By Cheyenne Boyce
I say use books to inspire you. Don’t be afraid to read. There are books that I just don’t like, but don’t be afraid to explore and see what you like and don’t like. Every book expands your knowledge. Even with books I’m reading this summer, there are words I’m learning. Everything I read in high school, I have been able to pull from in college. You’ll have something to talk about when you get to college.
I use books as inspiration. Any book that talks about overcoming a problem, I know if the [characters in the book] can overcome them, I can. Reaching your full potential is knowing that you always want to learn. That’s why I love reading. I learn and it passes time. Reading books changes your perspective on things instead of sitting around being bored or watching TV. Students should find what they like and go with it. Find your interest and own it. Reading is great. Everybody should do it. I just absolutely enjoy doing it. When I run into students who don’t like reading, I as, ‘Why wouldn’t you enjoy doing it?’ Sometimes people don’t like reading because what they read when they were younger that they didn’t like it.
In the summertime, I read about a book a week. Part of the reason I love to read is that my mom reads. She reads way more than I do. She has a fulltime job, but reads all the time. We joke that nothing gets done around the house because we’re both at the kitchen table reading.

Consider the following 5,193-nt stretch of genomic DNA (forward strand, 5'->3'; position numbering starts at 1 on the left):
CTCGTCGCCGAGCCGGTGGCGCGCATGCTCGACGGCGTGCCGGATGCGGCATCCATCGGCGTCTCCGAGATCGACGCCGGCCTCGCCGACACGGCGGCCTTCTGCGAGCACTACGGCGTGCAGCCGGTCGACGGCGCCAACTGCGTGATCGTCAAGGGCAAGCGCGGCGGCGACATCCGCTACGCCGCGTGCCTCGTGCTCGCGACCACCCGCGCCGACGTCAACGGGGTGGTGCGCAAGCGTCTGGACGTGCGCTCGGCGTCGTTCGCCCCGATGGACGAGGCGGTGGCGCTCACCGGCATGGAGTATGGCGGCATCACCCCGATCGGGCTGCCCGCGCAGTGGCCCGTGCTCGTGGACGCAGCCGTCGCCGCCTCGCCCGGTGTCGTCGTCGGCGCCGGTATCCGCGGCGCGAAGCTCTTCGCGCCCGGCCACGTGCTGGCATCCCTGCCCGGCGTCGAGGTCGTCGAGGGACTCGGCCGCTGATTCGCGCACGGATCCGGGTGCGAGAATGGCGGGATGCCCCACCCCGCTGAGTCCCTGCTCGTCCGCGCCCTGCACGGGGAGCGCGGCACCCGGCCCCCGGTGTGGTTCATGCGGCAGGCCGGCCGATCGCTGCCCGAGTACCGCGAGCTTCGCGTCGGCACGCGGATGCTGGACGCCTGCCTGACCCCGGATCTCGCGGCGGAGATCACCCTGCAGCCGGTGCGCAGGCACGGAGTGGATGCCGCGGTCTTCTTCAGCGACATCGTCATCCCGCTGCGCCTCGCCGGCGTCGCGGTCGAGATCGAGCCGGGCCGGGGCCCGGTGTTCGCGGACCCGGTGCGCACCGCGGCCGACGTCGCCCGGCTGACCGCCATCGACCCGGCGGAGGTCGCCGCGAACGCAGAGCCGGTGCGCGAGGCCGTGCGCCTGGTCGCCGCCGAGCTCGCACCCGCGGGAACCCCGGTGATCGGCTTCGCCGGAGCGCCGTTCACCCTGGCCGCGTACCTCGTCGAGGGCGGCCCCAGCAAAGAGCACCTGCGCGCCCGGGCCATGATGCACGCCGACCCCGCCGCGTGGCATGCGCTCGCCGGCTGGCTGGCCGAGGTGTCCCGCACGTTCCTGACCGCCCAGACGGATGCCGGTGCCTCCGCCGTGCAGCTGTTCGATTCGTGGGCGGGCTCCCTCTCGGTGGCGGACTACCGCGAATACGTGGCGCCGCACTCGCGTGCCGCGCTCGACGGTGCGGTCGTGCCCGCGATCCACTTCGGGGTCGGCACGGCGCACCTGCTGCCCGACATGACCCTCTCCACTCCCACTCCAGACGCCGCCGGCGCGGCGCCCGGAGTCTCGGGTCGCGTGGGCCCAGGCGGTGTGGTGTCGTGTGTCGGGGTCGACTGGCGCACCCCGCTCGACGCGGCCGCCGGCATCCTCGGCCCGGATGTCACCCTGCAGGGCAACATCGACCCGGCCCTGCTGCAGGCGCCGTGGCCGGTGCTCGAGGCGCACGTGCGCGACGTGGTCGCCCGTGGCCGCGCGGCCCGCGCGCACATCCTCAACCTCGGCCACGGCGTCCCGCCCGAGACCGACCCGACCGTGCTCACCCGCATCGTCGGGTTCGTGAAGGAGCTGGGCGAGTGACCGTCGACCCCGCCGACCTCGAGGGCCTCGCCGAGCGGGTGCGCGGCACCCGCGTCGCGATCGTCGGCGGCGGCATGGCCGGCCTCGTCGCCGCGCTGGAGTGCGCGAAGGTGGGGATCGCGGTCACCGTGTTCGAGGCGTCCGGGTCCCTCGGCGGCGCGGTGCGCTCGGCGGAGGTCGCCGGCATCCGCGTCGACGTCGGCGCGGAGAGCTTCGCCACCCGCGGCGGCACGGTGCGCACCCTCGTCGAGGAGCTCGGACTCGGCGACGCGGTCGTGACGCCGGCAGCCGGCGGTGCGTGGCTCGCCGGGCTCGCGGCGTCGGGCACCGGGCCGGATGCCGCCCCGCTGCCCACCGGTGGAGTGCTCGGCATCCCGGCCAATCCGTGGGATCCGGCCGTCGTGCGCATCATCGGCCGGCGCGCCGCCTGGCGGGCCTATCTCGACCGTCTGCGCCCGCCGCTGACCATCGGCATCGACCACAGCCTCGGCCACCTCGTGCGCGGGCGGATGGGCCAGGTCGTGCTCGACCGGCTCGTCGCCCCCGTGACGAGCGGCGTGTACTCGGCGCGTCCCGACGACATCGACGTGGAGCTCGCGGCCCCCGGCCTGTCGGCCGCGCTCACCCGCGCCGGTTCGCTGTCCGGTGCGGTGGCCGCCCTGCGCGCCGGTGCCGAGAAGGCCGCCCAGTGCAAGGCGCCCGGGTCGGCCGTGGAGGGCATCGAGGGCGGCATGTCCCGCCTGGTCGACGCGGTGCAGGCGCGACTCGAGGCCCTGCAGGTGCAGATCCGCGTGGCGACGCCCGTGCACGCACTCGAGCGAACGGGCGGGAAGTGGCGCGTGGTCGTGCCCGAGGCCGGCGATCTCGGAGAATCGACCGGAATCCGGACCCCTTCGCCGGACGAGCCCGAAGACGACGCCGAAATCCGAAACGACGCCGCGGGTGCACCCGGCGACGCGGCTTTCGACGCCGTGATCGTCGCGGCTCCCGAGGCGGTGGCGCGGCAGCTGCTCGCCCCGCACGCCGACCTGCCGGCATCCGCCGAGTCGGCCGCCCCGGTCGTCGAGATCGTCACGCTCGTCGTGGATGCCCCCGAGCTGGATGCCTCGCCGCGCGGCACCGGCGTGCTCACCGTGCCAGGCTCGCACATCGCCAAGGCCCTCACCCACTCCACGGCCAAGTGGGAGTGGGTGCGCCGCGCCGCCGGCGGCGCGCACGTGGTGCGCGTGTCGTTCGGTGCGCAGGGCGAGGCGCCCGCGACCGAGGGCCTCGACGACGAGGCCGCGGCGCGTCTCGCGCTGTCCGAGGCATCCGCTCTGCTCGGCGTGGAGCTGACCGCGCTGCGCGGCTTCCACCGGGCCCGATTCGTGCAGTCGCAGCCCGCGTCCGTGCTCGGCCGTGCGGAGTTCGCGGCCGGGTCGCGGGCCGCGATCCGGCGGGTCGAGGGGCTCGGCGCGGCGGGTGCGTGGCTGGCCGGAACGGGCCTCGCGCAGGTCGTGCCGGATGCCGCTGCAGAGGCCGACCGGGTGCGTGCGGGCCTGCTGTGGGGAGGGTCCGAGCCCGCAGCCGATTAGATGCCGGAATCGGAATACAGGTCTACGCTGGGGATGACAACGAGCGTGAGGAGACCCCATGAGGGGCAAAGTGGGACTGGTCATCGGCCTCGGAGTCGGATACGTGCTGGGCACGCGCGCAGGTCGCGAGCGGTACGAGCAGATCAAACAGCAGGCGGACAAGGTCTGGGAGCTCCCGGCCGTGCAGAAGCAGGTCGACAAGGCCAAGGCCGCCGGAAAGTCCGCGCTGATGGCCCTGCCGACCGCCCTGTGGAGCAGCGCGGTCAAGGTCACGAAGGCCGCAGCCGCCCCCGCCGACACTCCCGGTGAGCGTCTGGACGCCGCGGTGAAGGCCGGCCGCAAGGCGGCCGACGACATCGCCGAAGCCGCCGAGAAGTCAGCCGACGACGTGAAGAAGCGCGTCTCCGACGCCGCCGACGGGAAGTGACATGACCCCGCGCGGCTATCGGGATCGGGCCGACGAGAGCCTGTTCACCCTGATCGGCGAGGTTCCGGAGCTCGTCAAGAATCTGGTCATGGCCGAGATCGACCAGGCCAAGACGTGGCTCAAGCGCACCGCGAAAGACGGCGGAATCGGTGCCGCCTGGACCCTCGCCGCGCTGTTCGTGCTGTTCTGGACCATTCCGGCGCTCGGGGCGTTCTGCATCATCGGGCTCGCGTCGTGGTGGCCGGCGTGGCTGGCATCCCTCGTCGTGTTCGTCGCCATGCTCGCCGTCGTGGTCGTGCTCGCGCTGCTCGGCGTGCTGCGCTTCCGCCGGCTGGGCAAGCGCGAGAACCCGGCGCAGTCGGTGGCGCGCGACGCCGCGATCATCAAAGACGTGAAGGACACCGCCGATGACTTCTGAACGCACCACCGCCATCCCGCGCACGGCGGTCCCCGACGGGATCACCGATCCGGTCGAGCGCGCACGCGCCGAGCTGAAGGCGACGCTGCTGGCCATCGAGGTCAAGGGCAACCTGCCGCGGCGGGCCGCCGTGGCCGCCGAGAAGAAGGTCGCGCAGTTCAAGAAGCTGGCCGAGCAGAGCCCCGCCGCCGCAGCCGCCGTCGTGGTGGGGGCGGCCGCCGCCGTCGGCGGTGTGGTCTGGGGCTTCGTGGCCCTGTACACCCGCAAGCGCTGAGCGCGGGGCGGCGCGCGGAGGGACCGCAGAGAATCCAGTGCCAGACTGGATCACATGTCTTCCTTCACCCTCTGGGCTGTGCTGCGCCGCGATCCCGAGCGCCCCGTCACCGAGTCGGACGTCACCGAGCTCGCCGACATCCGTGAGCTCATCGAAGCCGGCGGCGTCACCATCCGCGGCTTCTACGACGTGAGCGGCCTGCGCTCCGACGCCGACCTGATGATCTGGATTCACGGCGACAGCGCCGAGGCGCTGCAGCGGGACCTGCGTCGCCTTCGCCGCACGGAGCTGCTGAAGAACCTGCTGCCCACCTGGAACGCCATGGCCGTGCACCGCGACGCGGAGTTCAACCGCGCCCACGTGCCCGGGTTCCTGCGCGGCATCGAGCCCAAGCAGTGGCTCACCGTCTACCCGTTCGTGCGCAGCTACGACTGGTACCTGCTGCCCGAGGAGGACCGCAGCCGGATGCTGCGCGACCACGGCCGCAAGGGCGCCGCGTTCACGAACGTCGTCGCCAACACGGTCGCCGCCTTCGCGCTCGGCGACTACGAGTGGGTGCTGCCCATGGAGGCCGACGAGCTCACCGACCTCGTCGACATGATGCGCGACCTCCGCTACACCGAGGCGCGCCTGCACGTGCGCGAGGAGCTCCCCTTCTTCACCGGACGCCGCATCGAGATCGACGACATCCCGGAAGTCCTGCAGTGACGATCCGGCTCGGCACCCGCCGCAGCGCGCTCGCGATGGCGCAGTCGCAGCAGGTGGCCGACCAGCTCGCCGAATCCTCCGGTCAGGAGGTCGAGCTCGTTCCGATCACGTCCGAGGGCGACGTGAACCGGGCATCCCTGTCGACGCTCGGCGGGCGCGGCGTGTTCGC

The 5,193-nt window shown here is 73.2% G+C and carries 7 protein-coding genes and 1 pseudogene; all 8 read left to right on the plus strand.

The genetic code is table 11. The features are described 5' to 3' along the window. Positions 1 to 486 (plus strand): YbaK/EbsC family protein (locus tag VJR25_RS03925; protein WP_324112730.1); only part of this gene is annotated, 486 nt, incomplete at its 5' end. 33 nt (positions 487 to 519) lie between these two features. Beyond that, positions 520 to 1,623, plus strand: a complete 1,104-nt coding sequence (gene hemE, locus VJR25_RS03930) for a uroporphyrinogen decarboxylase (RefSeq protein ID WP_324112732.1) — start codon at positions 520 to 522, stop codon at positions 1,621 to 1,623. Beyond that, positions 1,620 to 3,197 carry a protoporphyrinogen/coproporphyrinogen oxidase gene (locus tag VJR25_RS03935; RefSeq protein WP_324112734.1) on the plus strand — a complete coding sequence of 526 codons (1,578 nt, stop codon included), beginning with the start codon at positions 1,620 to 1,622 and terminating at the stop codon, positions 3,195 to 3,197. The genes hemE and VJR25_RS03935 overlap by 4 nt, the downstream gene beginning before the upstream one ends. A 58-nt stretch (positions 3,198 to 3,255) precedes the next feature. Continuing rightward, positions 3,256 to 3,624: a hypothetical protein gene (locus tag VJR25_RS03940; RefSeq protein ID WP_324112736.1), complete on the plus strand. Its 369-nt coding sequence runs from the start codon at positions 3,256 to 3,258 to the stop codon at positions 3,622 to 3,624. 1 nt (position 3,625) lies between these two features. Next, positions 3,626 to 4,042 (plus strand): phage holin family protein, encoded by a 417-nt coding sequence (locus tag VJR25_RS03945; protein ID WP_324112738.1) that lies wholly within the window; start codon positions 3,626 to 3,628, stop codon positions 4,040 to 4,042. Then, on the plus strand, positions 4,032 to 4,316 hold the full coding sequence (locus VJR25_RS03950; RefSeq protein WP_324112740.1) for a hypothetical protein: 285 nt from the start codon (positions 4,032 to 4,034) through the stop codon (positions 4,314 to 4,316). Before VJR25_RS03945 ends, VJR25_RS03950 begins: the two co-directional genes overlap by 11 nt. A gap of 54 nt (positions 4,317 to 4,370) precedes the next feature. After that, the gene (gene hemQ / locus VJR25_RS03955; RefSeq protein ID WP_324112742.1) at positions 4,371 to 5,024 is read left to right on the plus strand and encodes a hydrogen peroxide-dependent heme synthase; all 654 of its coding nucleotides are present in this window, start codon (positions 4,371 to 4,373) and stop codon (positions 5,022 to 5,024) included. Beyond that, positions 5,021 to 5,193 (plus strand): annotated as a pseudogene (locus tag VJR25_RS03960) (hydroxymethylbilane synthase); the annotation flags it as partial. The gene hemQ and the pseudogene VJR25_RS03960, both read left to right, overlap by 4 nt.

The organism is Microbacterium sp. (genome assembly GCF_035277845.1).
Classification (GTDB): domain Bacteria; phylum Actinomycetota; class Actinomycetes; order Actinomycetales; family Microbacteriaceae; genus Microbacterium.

Here are some of the books I recommend high school students should read:
Beloved, by Toni Morrison (or any of her books)
Their Eyes are Watching God, by Zora Neale Hurston
The Color Purple, Alice Walker
Black Boy, by Richard Wright
Black Like Me, by John Howard Griffin
Go Tell It on the Mountain, by James Baldwin
Things Fall Apart, by Chinua Achebe
Invisible Man, by Ralph Ellison
Pride and Prejudice, by Jane Austen (and any of her works)
The Great Gatsby, by F. Scott Fitzgerald
1984, by George Orwell
A Midsummer’s Night Dream, by Shakespeare (and any of his works)
“Digital Fortress”, by Dan Brown
Freakonomics and Super Freakonomics, by Steven D. Levitt and Stephen J. Dubner
Cheynne Boyce, a native of Detroit, Mich., is a Tom Joyner Foundation Full Ride Scholar. She’s entering junior year at Spelman where she is an International Studies major/Japanese Studies minor. She’s spending her junior year at Tsuda College in Tokyo as an exchange student.